Were the 1990s a golden age of queer books? Corporate America discovered that gay men and lesbians were coming out in great numbers, and authors like Kathy Acker and Dennis Cooper got mainstream attention and book deals. In March of 1995, Olympic diver Greg Louganis scored the first queer number-one New York Times bestseller in decades with Breaking the Surface.
But the rise of the internet and the zeal to put all content online for free has seen the decline of traditional bookselling in the last 15 years. Many publishers have gone bankrupt, and even a behemoth like Chapters-Indigo is struggling. People assume it’s simply a technological shift, but e-books have plateaued at a mere 15 percent of the Canadian book market, while we all struggle through a dismal economy. “Who has time to read anymore?” I’ve been asked by more than one person juggling two or more jobs. This should alarm anyone, not just booksellers.
“Publishing is not dead,” Jared Bland, Globe and Mail books editor, told Canadian Business magazine last year, “but maybe it’s dead as an extreme growth industry. You have to accept moderate success.” That scares corporate giants like Penguin Random House, but it’s a state where most queer authors and their publishers have always existed. We thrive in the margins.
Xtra recently profiled Vancouver’s Arsenal Pulp Press, a successful small publisher whose commitment to queer authors has been excellent, launching new work from Vivek Shraya and Shawn Syms this month alone. Indie publishers like Insomniac Press and Cormorant Books provide a home to queer Canadian authors like Anthony Bidulka and Zoe Whittall. For queer authors and readers, smaller is bigger.
And what about Amazon? As the manager of a beautiful little bookshop, I’m obviously biased against a monopolistic business model based on bullying publishers, avoiding taxes and creating abusive conditions for their workers. In 10 years’ time, there may be no retail other than Amazon, iTunes and Walmart. This is troubling all around: according to Forbes magazine, traditional retail (which makes up about 20 percent of Canadian workers) employs 47 people for every $10 million it makes, while Amazon employs a mere 14 people.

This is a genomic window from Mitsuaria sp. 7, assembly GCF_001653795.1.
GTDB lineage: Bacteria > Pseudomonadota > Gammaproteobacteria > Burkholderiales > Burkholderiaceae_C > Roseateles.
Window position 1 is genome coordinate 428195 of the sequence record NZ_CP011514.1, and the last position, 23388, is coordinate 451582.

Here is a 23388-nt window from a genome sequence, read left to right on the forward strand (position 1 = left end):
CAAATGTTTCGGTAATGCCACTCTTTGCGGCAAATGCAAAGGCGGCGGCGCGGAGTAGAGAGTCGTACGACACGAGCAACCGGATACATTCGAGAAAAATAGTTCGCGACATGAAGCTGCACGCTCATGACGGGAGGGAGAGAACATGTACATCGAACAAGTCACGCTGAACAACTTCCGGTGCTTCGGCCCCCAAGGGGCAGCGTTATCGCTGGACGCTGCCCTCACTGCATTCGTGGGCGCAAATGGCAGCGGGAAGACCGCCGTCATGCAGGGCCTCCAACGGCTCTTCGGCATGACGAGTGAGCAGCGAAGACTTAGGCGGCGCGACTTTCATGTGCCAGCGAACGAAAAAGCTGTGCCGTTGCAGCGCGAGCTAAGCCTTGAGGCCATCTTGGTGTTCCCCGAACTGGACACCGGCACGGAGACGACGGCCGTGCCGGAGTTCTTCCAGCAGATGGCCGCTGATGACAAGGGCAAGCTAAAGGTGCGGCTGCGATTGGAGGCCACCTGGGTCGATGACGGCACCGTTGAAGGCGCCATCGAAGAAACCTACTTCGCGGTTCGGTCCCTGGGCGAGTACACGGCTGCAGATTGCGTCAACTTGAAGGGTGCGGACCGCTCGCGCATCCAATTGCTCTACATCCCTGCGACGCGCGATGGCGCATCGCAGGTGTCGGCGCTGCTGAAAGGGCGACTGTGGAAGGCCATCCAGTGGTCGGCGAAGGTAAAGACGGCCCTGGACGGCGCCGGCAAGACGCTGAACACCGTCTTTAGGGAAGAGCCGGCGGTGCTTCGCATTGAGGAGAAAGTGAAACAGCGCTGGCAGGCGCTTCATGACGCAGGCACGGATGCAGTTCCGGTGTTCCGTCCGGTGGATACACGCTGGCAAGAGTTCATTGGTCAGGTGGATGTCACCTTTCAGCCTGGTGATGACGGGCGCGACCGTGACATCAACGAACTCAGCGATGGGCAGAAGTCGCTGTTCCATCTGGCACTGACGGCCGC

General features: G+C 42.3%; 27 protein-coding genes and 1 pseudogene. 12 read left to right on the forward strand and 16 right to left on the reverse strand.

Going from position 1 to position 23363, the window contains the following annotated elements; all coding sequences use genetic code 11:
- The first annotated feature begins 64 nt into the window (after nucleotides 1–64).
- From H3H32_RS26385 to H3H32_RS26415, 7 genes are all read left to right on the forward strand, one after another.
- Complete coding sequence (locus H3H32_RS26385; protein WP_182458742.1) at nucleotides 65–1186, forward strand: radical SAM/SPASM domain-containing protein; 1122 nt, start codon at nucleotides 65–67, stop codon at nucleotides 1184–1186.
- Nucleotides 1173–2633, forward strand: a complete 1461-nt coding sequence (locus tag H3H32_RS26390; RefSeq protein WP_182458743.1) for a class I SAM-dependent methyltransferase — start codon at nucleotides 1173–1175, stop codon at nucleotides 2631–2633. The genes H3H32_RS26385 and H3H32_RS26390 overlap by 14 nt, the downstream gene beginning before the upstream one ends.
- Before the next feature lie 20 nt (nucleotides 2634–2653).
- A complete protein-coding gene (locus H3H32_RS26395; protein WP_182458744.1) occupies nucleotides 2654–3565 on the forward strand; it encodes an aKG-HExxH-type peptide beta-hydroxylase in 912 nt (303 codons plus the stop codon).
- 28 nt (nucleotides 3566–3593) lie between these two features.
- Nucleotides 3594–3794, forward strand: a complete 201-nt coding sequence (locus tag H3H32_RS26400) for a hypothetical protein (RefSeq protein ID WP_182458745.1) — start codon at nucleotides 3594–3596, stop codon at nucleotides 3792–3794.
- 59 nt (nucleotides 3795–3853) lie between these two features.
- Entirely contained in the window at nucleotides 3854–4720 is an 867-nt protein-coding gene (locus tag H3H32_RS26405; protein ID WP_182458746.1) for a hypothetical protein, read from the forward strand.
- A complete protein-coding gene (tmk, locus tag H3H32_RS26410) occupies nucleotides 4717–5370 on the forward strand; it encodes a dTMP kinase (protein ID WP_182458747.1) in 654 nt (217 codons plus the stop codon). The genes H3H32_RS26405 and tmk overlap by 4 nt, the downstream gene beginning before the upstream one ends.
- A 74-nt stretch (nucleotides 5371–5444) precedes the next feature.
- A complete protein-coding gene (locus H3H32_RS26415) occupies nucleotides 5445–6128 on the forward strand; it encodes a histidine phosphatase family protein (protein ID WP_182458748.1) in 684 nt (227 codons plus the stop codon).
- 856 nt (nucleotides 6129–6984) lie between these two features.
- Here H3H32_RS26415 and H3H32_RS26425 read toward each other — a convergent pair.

In April 2009, all the gay and lesbian books on Amazon’s US site were suddenly removed from sale, retagged as “adult.” There was an uproar, with Amazon blaming a “glitch,” but for a couple of days, queer authors lost 65 percent of their market, instantly. Too big to fail?
Given all that, it’s hard to trust Amazon as they now set out to dominate the publishing, as well as selling, of books. Their CreateSpace program prints books by first-time authors, while they begin to poach authors like Christopher Rice away from the majors. Some are thrilled by this, others horrified. Many indie bookshops refuse to stock them because while Amazon demands a 53 percent discount to sell Penguin Random House books, they offer indie bookshops only a 20 percent discount on their own. When you’re essentially a monopoly, why play fair?
Whatever happens to the book trade in the next decade, the need for it cannot be replaced by other media. One trans character on a TV show is no replacement for dozens of fascinating memoirs, like those of Janet Mock or Kate Bornstein. Can the HBO series Looking ever fascinate like Larry Kramer’s Faggots? Cate Blanchett is set to star in the lesbian noir thriller The Price of Salt, based on Patricia Highsmith’s novel from the 1950s. TV and movies are still playing catch-up to books. There may never be any Hollywood movie that captures the gay male experience as beautifully as Dancer from the Dance, any queer TV series more funny and engaging than Tales of the City, any blog more insightful and inclusive than Gender Outlaws, nor do we need to wait for them. Our stories are still being told and on the shelves right now.